Silent Words


I am not intimidated by the blank page. I am not intimidated by the blank page.


I drove in to the office today rather than taking the bus. Through a complicated series of twists and turns, the Curmudgeonly Lion got tasked with babysitting the Nugget (our nephew) and I promised to take over for him as soon as I could get there after work, which meant commuting by car. 

The morning commute was eminently tolerable: I arrived a full hour early. Since I wasn’t ready to go up to the office and I didn’t really feel like sitting a public area like the lobby, I crawled into the back seat and spent the hour working on my laptop on another chapter of writing. It was a chapter that I had started, written two or three pages, then wondered where I was going with it and immediately got mired in existential ennui: why does this chapter even exist? 

For a few minutes I debated deleting it. I even cut out the pages to see how the surrounding chapters would read without it. No. It need to be there, I just want sure what I was trying to accomplish with it yet. The more I work on this story, the more it keeps changing shape on me. I mean, on the one hand: duh, the very fact that I’m putting down text on pages that were blank before means that every new page changes the story in meaningful structural ways. But in the other hand, I thought I had a pretty good sense of what story I expected to write. I thought that I kinda knew the shape of it- it’s like going into the wild in search of an elephant *thinking* you know what an elephant looks like because you’ve seen the GOP logo.  

The problem seems to be one of scale: I’m on chapter seven right now, but I haven’t made it to my first main plot point. The characters are still dicking around trying to find a place to live. Hell, it took me six chapters to get all the main characters into the same city. Small characters are getting bigger and developing dramas of their own. At every step, a little choice keeps asking me “Ok, well now where are they going to live? How are they going to make money? How does this paperwork get signed?” Guys! I wrote a whole chapter about getting paperwork signed! And I’m not actually sorry about it: I think it’s a pretty good chapter with conflict and interesting character dynamics, but it’s about signing paperwork.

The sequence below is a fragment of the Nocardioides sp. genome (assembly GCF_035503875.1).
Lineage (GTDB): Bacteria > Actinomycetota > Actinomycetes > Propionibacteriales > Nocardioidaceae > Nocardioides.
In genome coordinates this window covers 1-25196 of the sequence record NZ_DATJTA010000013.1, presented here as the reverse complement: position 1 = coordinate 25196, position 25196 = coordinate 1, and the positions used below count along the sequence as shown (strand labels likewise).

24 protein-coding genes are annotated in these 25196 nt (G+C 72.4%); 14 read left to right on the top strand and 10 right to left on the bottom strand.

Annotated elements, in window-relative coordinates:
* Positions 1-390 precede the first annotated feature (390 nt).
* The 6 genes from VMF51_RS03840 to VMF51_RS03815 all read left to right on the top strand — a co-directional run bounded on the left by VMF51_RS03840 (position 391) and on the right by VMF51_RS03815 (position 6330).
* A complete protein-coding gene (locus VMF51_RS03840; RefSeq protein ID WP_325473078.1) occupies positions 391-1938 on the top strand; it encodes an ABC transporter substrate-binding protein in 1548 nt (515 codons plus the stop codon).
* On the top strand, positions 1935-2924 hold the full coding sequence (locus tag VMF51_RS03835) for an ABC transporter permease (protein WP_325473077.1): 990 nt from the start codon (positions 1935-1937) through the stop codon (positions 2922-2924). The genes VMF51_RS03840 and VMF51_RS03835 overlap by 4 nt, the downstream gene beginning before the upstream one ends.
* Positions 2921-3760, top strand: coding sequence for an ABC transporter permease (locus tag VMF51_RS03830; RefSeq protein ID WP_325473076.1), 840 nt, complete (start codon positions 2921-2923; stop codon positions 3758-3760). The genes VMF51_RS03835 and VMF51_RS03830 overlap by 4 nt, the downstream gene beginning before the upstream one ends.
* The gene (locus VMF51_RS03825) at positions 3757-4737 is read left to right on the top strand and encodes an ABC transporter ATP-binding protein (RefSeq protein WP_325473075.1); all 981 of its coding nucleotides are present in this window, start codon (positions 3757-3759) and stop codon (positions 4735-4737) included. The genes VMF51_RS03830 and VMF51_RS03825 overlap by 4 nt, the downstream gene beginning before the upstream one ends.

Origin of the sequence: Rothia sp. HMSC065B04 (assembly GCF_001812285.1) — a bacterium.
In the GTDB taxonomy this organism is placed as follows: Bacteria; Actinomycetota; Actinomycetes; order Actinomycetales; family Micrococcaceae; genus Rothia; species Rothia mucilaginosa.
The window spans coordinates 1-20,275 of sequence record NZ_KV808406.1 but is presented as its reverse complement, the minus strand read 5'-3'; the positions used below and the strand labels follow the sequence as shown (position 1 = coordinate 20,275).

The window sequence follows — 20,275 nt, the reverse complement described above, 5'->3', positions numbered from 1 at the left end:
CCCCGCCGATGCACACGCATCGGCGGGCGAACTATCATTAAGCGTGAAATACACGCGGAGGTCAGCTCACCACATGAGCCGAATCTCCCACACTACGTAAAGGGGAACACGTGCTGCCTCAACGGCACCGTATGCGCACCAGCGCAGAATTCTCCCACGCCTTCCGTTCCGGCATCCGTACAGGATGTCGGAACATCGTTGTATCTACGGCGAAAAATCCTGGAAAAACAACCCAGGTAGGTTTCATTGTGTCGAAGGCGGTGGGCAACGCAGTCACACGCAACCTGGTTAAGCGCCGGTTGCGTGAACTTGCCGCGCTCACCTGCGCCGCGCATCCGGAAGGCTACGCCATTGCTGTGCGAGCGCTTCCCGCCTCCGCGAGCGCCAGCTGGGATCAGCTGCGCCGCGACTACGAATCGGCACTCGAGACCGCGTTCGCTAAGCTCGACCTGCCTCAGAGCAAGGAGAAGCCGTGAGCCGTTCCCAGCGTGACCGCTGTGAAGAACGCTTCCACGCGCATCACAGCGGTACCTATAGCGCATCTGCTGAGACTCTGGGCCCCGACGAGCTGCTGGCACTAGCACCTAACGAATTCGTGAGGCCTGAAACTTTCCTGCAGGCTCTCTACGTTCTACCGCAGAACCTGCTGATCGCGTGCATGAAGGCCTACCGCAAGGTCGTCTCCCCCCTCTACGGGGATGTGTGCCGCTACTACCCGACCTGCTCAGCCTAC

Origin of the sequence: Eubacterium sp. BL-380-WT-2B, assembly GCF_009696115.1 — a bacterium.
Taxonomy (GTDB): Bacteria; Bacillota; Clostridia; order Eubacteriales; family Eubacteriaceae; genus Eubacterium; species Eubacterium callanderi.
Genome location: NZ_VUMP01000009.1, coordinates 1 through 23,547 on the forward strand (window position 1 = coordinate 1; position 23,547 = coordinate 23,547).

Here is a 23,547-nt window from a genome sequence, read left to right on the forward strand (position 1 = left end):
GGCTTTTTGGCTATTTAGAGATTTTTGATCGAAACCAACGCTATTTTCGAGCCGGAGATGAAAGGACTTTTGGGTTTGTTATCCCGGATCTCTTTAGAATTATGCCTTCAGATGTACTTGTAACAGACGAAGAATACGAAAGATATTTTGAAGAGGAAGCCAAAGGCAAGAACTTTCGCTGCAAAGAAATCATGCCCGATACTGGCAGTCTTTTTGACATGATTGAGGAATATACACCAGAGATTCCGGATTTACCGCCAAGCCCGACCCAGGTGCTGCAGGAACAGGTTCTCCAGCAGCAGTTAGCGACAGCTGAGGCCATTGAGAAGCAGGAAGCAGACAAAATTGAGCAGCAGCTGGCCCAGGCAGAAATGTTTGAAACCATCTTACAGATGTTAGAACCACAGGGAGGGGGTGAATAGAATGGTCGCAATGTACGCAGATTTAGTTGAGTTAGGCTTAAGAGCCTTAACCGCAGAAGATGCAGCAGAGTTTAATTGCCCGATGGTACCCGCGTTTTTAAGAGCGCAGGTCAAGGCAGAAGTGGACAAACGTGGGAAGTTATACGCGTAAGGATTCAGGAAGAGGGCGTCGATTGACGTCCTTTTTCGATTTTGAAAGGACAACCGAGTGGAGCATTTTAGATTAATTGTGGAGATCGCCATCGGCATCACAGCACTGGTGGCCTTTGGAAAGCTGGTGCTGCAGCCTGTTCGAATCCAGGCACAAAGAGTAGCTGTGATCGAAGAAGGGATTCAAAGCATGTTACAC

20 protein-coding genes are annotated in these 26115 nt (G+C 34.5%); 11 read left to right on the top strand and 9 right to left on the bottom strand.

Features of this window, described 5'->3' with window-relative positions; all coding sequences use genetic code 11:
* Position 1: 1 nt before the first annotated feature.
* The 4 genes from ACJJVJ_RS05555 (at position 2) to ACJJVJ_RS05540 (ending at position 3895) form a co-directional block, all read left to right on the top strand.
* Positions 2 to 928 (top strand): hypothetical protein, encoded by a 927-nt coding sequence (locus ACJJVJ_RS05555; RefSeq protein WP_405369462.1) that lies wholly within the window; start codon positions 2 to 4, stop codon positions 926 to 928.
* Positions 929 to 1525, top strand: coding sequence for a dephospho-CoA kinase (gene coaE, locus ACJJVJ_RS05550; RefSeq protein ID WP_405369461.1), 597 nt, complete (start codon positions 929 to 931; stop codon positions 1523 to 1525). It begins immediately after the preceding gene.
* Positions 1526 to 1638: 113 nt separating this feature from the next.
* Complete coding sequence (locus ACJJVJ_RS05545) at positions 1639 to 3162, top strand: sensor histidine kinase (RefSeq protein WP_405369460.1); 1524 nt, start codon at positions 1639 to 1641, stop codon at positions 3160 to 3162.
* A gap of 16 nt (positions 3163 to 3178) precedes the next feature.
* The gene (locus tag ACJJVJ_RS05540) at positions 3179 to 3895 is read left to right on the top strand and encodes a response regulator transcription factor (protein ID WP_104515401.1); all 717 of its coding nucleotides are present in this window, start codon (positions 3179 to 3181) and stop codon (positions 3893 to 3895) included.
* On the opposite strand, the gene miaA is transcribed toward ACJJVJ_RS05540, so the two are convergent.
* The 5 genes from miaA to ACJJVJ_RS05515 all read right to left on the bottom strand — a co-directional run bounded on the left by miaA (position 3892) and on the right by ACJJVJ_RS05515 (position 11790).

This is why I’m on chapter seven without actually getting to The Action yet. 

Again, on one hand I have to remind myself that I’m not writing a screenplay- as long as I’m developing the characters and keeping the story moving I don’t have to adhere to the same kind of lean-and-mean plot structure. On the other hand, I’m imagining myself trying to find an editor or a publisher and dropping a cool thousand page manuscript on their desk saying: “it’s my first try guys! It’s gonna be great!” Because eventually I’m going to want to try to strongarm somebody into publishing this monstrosity and I’m not looking forward to it. In the meantime, I’m trying to keep my editor brain out of my writing brain.

At any rate, the point I was trying to make was this: I sat down in the parking garage for forty minutes without any plan of what I was going to write that day. Some days I have a pretty good sense of what I’m trying to tap into, but today I was flying blind, but I still managed to unearth a few pages of an interesting new scene. I was, frankly, astonished. Where had that come from? But there it was. It wasn’t like the Muse had whispered it into my ear and I’d been overcome with the inspiration to write, I just kinda… did it. Without planning it. Without *feeling* it. 

So I guess my takeaway from this comes down to that age-old advice that serious writers don’t wait for inspiration, they just write. Because if I’d waited for inspiration this morning I never would have written anything. 

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~ by Gwydhar Gebien on October 27, 2017.

One Response to “Silent Words”

  1. […] Friday I wrote this whole long post about some writing that I’d done in the morning. I waxed on for a while about how I […]

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